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After putting our seven contestants through the wringer, we awarded our Editor's Choice to WiredRed's e/pop Professional for its superior security capabilities, user interface, reporting and features. All the products we tested, however, are excellent solutions.
Our tests were performed using a dual 2.4-GHz Xeon server with 2 GB of RAM. We ran Windows 2000 Server when possible, except with the Microsoft (Windows 2003 Server) and Jabber (Red Hat 9) products. We used PCs running Windows XP Pro for clients. Our directory of choice was Active Directory, but we tested any of the special integration the groupware products had with their respective directories.
Performance Test Bed
Send Me a Message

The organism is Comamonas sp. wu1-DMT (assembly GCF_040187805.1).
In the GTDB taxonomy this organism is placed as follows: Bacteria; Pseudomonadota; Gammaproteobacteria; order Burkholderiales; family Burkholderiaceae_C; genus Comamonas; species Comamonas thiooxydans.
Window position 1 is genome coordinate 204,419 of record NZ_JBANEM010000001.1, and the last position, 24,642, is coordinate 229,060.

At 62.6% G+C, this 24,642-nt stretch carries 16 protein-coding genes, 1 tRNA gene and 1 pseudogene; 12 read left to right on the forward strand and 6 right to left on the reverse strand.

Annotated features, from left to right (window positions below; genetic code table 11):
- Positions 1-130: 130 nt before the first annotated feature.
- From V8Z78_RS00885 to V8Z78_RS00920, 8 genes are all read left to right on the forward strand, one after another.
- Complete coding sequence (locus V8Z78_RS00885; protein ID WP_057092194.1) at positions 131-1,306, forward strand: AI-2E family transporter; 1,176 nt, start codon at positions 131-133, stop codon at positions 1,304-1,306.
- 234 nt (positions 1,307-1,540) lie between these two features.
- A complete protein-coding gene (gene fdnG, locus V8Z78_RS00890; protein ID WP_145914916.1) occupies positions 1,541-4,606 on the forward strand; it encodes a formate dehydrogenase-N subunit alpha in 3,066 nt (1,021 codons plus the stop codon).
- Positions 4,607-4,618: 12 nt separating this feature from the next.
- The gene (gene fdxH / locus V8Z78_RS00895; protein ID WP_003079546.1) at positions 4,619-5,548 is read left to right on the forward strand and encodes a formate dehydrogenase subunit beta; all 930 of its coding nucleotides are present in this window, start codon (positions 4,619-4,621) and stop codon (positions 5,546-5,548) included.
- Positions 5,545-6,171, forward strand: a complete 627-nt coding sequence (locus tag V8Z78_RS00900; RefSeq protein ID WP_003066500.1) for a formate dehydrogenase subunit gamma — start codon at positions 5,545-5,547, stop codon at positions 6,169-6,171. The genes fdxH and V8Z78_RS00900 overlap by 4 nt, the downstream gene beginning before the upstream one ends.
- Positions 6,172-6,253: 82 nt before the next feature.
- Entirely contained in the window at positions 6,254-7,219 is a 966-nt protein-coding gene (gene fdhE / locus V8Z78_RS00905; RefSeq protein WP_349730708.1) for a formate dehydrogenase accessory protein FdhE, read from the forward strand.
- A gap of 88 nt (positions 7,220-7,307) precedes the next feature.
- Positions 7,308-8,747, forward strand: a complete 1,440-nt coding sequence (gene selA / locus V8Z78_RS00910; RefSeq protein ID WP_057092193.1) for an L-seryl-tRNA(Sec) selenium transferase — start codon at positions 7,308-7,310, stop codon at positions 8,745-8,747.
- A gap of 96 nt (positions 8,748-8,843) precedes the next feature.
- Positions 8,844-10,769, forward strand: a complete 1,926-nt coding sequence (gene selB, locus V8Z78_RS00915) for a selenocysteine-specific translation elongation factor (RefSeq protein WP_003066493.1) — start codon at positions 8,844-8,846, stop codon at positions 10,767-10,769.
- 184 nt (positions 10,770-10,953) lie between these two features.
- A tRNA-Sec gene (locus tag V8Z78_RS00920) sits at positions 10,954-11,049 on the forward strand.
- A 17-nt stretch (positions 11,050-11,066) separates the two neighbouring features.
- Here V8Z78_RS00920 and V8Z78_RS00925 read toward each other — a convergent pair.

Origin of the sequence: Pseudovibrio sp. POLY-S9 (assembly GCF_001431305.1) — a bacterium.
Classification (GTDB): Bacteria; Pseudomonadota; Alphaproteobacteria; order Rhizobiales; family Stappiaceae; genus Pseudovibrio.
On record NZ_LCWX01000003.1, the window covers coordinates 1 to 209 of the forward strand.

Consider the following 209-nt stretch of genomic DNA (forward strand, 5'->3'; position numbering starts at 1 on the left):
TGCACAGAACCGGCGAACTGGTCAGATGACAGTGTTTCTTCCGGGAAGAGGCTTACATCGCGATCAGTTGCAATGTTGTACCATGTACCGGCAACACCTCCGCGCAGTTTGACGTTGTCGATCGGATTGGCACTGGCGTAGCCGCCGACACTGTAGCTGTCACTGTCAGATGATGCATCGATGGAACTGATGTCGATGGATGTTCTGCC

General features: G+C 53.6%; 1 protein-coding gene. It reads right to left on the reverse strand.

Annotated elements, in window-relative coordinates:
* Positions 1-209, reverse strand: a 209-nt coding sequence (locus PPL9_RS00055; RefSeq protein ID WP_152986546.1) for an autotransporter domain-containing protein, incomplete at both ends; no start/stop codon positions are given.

All the IM products we tested work similarly. An IM server is at the heart--all communications and presence information go through it. Client software or a Java applet connects the user to the IM server and authenticates him against a directory. With the applet approach, the end user doesn't install any software, but he may need a certain version of Java for it to work. Some vendors also support the creation of IM-only users inside their software suite or support user registration. Data also can be stored in an external database, such as Oracle. Once connected, the user appears on everyone's contact list and can receive messages. The central server can be configured to log all conversations, which helps you comply with Sarbanes-Oxley data-retention rules.
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